HAPPY FALL! Free shipping on orders $99+ with code FALLSHIP99

Sketchy Stuff Found in Yoga Mats

Posted by Alice Jennings on 2/20/2014

The inspiration for this blog came from my recent purchase of a Yoga Direct Natural Rubber Yoga Mat in brown woodgrain. I think that this mat is so awesome that I need to tell as many people as I can about it! For years, I have been a consumer and advocate for yoga mats described/categorized as "performance" mats (like the Dragonfly Performance Pro Mat) or "professional" mats (like Manduka’s Black Mat Pro). I opted for performance mats over standard PVC sticky mats because I enjoyed the more rigid surface and the performance mats helped keep my sweaty hands from slipping during vinyasa practice.

 

As an avid yogi, I realize that it is of utmost importance for us as humans to adopt eco-friendly practices and attitudes as we travel along this journey that is life. Nonviolence and purity are two of the main tenets of yogic philosophy, and as such, we should treat our surroundings with kindness and connect deeply and spiritually with the natural world. After reading this last passage to myself just now, I am reminded of the expression "do as I do, not as I say"... Because when buying yoga products and accessories, I don’t "go green" unless I am given a darn good reason. I think rubber mats smell bad. And I usually (well … always) opt for the cheap $12 T.J.Maxx yoga pants versus the $90 locally hand made organic hemp yoga pants. But I recycle! That counts for something, right?

 

Sometimes all you need is a little personal push in the right direction to realign behaviors and ideals onto the correct path. Such is the case of the Subway yoga mat bread fiasco. In case you have been vacationing in a third world country or living in a cave the past two weeks, let me fill you in: it was recently brought to light that Subway (the fast food chain) uses a chemical called azodicarbonamide in its breads. Azodicarbonamide is not only used as a dough conditioner, it is also a foaming agent commonly found in yoga mats. This dubious chemical is believed by some to cause asthma or other lung problems in humans.

 

Upon further research, I came across additional materials sometimes found in yoga mats that are not labelled or categorized as "eco-friendly" that could be considered potentially toxic:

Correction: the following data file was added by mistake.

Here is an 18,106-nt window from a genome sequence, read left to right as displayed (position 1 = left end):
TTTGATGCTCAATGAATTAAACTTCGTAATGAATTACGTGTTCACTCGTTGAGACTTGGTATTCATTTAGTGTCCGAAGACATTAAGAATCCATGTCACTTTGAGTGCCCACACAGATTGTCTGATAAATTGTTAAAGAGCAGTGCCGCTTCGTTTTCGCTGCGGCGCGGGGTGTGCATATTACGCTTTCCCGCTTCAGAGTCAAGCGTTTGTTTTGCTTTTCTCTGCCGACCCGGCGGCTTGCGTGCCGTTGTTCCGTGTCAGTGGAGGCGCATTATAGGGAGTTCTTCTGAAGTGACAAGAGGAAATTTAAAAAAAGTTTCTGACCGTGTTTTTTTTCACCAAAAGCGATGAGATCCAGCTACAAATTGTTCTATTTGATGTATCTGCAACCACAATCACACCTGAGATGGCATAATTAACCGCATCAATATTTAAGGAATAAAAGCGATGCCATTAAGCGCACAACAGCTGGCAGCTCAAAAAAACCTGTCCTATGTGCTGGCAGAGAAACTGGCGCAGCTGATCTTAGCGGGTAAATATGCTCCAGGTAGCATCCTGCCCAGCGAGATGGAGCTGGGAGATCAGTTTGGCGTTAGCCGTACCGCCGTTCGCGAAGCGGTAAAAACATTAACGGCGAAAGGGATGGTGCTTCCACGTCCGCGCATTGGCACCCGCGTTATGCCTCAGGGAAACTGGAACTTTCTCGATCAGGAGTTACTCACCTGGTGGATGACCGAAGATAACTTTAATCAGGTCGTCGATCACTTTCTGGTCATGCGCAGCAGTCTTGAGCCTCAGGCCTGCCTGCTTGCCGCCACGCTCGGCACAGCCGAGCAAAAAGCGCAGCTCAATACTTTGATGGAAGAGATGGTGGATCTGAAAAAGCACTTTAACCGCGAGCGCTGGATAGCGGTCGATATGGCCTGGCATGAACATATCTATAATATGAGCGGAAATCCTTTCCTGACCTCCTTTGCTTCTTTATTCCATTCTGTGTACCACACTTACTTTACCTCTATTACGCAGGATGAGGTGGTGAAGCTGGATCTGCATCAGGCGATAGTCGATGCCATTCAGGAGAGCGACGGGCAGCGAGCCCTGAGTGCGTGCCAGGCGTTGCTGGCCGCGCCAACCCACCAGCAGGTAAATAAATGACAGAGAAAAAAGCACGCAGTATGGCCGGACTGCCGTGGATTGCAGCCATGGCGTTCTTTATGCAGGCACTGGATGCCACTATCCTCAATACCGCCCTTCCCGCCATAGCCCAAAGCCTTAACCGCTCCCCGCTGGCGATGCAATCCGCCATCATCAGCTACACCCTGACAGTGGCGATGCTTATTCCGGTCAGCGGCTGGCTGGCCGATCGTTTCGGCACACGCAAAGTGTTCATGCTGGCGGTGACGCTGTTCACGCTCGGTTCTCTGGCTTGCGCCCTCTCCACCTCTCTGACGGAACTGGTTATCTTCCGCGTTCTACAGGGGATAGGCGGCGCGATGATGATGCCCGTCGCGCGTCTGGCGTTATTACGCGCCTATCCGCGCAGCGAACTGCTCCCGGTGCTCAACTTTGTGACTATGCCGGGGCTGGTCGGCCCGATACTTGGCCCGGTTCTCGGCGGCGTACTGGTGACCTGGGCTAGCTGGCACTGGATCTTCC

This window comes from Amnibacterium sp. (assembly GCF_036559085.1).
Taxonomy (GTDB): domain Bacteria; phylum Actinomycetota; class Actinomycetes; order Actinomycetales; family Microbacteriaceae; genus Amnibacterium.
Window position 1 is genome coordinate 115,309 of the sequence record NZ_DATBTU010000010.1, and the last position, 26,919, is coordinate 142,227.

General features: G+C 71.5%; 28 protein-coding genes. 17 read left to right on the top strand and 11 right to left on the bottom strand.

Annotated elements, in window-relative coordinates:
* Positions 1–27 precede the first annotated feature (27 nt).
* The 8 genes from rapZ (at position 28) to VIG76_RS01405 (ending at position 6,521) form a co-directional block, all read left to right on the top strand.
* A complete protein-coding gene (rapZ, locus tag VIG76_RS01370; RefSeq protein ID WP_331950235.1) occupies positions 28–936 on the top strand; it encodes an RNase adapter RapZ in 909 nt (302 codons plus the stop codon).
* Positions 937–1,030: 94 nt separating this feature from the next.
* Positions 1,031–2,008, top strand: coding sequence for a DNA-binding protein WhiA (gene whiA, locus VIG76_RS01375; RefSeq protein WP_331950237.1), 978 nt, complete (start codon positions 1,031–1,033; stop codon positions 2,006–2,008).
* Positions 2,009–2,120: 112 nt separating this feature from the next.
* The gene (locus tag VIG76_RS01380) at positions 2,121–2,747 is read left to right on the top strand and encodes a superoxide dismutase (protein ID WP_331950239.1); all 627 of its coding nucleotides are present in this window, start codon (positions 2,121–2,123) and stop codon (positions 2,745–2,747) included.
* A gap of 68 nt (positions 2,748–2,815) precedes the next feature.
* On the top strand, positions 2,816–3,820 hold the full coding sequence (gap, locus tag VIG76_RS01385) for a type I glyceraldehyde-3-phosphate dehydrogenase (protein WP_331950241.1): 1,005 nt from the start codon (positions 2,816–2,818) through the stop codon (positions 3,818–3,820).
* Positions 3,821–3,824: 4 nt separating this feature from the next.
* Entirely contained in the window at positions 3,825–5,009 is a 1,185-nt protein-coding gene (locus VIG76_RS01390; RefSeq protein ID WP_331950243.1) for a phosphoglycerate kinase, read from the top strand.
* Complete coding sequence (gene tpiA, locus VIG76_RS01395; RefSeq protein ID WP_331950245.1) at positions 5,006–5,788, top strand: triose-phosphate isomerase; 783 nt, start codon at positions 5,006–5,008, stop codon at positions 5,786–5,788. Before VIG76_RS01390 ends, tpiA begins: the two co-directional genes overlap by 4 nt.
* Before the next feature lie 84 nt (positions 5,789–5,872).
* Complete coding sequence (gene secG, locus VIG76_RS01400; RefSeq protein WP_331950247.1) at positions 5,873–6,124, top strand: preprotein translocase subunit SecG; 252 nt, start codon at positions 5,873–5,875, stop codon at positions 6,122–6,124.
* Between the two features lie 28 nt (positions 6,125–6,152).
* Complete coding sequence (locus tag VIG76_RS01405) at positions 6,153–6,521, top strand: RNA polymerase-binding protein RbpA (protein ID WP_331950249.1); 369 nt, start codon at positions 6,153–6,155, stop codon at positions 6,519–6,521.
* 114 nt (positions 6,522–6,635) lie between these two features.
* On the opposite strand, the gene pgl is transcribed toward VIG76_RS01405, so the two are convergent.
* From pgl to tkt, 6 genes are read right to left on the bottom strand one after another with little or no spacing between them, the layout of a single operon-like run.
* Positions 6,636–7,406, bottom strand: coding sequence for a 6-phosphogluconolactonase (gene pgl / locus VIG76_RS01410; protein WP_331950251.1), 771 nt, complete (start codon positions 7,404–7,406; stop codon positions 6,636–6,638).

• Dangerous Dyes and Metals: Yoga Direct’s best sellers, the ¼" Yoga Mat and the 1/8" Yoga Mat are heavy metal-free, but many standard PVC mats include mercury, lead, and/or cadmium as binding agents and plastic softeners. These three metals have been linked to lung inflammation, pulmonary edema, respiratory distress, seizures, brain damage, sensory impairment and even death.

 

• PVC Itself: PVC, short for polyvinyl chloride and also known as vinyl, is a carcinogen — meaning it causes cancer. The process of manufacturing PVC is also dangerous because it creates ozone-depleting byproducts and waste that can seep into the ground and eventually into our drinking water. Other than cancer, PVC has been shown to hinder the reproductive systems of lab rats although no definitive study has been conducted on humans.

 

• Phthalates: Another plasticizer, used to soften plastic, is phthalates. Phthalates are highly unstable, and commonly leached into the skin and the atmosphere. Most people present with phthalates in their urine when tested. Potentially, phthalates can cause infertility, cancers, and asthma.

 

Even if you don’t give a hoot about the environment, you may be inclined to go green after hearing about all of these scary-sounding chemicals swimming around in your plastic yoga mat. After all, our mat is supposed to be our sacred space where we meditate and cultivate inner peace. How am I supposed to reach nirvana when I am too distracted by the idea that my yoga mat might open up wide and swallow me whole?

 

Finding an eco-friendly mat that you love can be a risky and costly task, but it doesn’t have to be that way. Jade mats are made from natural tree rubber and are nice and sticky, but they are very expensive. Other natural rubber mats smell like a tire store, and this odorous scent can be too strong and distracting for any indoor practice. If you are looking for a neutral-smelling yoga mat made primarily of natural tree rubber, check out the Yoga Direct Natural Rubber Yoga Mat: available in awesomely unique brown on brown woodgrain, olive green, or purple. If you are an eco-conscious yogi who is always on the go or are simply looking for a lighter weight yoga mat, check out Dragonfly Yoga’s Natural Rubber Lite Yoga Mat. Both of these mats combine the rigidity and skidlessness of their "performance" counterparts, but do not cause harm to the environment nor their owners!

 

What type of yoga mat do you use and why? If you have ever used a rubber-based yoga mat, what did you find appealing? What did you not like?

 

By: Alice Jennings (G+)